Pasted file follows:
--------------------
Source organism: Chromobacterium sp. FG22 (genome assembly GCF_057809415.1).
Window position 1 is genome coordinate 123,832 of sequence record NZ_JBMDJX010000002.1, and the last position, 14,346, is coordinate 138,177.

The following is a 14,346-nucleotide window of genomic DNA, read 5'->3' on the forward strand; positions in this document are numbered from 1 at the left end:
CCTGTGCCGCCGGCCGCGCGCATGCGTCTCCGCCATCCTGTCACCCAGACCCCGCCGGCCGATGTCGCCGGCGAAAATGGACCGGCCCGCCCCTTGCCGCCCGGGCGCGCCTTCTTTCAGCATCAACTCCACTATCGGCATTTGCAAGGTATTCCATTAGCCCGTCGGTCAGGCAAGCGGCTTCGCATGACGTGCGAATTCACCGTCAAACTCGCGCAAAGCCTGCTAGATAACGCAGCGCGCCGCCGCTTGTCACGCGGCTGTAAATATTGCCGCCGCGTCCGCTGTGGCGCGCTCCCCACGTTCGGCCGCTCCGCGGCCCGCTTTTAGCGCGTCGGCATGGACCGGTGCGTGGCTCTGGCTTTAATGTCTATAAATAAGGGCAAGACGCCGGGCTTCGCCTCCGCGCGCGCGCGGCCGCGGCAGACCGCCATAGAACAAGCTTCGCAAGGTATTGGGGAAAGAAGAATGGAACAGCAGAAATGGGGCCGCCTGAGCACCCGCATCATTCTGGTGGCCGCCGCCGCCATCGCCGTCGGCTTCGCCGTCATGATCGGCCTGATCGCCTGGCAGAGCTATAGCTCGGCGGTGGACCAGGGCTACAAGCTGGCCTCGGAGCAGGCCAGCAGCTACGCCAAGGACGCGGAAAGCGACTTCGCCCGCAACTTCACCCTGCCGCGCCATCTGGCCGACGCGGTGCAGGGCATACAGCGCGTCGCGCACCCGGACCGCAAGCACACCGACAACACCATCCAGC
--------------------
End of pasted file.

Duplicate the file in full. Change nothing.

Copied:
Source organism: Chromobacterium sp. FG22 (genome assembly GCF_057809415.1).
Window position 1 is genome coordinate 123,832 of sequence record NZ_JBMDJX010000002.1, and the last position, 14,346, is coordinate 138,177.

The following is a 14,346-nucleotide window of genomic DNA, read 5'->3' on the forward strand; positions in this document are numbered from 1 at the left end:
CCTGTGCCGCCGGCCGCGCGCATGCGTCTCCGCCATCCTGTCACCCAGACCCCGCCGGCCGATGTCGCCGGCGAAAATGGACCGGCCCGCCCCTTGCCGCCCGGGCGCGCCTTCTTTCAGCATCAACTCCACTATCGGCATTTGCAAGGTATTCCATTAGCCCGTCGGTCAGGCAAGCGGCTTCGCATGACGTGCGAATTCACCGTCAAACTCGCGCAAAGCCTGCTAGATAACGCAGCGCGCCGCCGCTTGTCACGCGGCTGTAAATATTGCCGCCGCGTCCGCTGTGGCGCGCTCCCCACGTTCGGCCGCTCCGCGGCCCGCTTTTAGCGCGTCGGCATGGACCGGTGCGTGGCTCTGGCTTTAATGTCTATAAATAAGGGCAAGACGCCGGGCTTCGCCTCCGCGCGCGCGCGGCCGCGGCAGACCGCCATAGAACAAGCTTCGCAAGGTATTGGGGAAAGAAGAATGGAACAGCAGAAATGGGGCCGCCTGAGCACCCGCATCATTCTGGTGGCCGCCGCCGCCATCGCCGTCGGCTTCGCCGTCATGATCGGCCTGATCGCCTGGCAGAGCTATAGCTCGGCGGTGGACCAGGGCTACAAGCTGGCCTCGGAGCAGGCCAGCAGCTACGCCAAGGACGCGGAAAGCGACTTCGCCCGCAACTTCACCCTGCCGCGCCATCTGGCCGACGCGGTGCAGGGCATACAGCGCGTCGCGCACCCGGACCGCAAGCACACCGACAACACCATCCAGC